By profession I’m a software developer, but I’ve been writing fantasy fiction since 1988 and building worlds just as long, mostly one planet called Llurien. Yes, I am crazy. But I love what I do. I didn’t intend to work on it for so long, but when life has prevented me from writing, I’ve worked on Llurien. I’ve done everything in these chapters and authored two hundred thousand words of world building in my files. Llurien even has its own website now at http://www.llurien.com. I’ve written six novels and over a dozen short stories over the years, and have just begun my publishing career with a novella that you can read for free (see below).
I’m also a musician with a degree in classical guitar; I’ve released three albums of instrumental rock, one classical guitar CD, and a disc of acoustic guitar instrumentals. You can learn more, hear songs, and see videos at my main website, http://www.randyellefson.com.
If you’d like to see a free sample of my own world building efforts in action, anyone who joins my fiction newsletter mailing list receives a free eBook of The Ever Fiend (Talon Stormbringer). Please note there’s also a separate newsletter for The Art of World Building, though both can be joined on the same signup form. Just check the box for each.
World building is defined as the act of creating an imaginary world. While that suggests an entire planet, the result is often one continent or less. By world building, I don’t mean using pre-existing ideas and putting your own spin on them, such as reimagining Greek gods in modern or ancient times, or writing an alternate reality of Earth. While such approaches are fine, that’s not what this series is about, though such creators may still find the series useful.
I’ve omitted the science behind any real or imagined technology (like the warp drive from Star Trek) because other books on these subjects exist. While I’ve included some details to help you create life forms with appropriate features, the information is tailored to world building uses. The guide focuses on being realistic about imagining new worlds while not being overly technical. Something like plate tectonics is discussed in volume two because it impacts the formation of mountains, but the details of subduction zones are seldom relevant for us when drawing mountain ranges, for example.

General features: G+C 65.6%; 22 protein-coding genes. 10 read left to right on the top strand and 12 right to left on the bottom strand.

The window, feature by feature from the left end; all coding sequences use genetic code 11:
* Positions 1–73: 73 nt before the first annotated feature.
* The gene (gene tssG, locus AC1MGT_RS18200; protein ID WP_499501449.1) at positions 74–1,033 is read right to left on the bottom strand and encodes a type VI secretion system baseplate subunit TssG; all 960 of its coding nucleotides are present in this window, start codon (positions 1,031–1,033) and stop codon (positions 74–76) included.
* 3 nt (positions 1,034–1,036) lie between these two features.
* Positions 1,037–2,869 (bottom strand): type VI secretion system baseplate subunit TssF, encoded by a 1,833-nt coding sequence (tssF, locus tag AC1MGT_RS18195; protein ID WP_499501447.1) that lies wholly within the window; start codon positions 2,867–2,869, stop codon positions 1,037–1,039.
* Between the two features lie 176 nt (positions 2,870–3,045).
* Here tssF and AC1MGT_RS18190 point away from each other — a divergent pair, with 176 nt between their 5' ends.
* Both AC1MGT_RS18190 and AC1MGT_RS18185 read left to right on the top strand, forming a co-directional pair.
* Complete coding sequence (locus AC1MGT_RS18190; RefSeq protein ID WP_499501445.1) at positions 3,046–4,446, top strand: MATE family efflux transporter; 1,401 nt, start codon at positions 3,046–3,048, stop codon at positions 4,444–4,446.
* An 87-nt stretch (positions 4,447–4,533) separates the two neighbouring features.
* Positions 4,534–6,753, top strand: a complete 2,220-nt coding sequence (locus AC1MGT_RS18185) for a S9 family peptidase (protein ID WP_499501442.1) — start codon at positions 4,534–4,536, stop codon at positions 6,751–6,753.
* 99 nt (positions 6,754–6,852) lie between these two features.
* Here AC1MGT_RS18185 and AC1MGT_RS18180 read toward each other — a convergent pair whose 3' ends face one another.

While some authors prefer the term “races” to “species,” I’ve used the latter term throughout most of the series except for the section in this volume discussing the merits of both terms. This book uses “SF” to abbreviate science fiction. SF is broadly defined herein as a setting with technology far in excess of current capabilities. Fantasy is loosely defined in this book as a setting using magic, knights, and lacking modern technology. As a stylistic point, to avoid writing “he/she,” I’ve also opted for “he” when discussing someone who could be either gender.
Since I am an author, and primarily write fantasy, the series is admittedly weighted in this direction, but whether you’re in the gaming industry, a screenwriter, a hobbyist, or write science fiction, much of the three volumes can help you anyway. I just don’t claim to have covered every last element despite my attempts to be reasonably comprehensive. If you have suggested topics you feel should be covered, feel free to contact me at email@example.com about updates for later editions.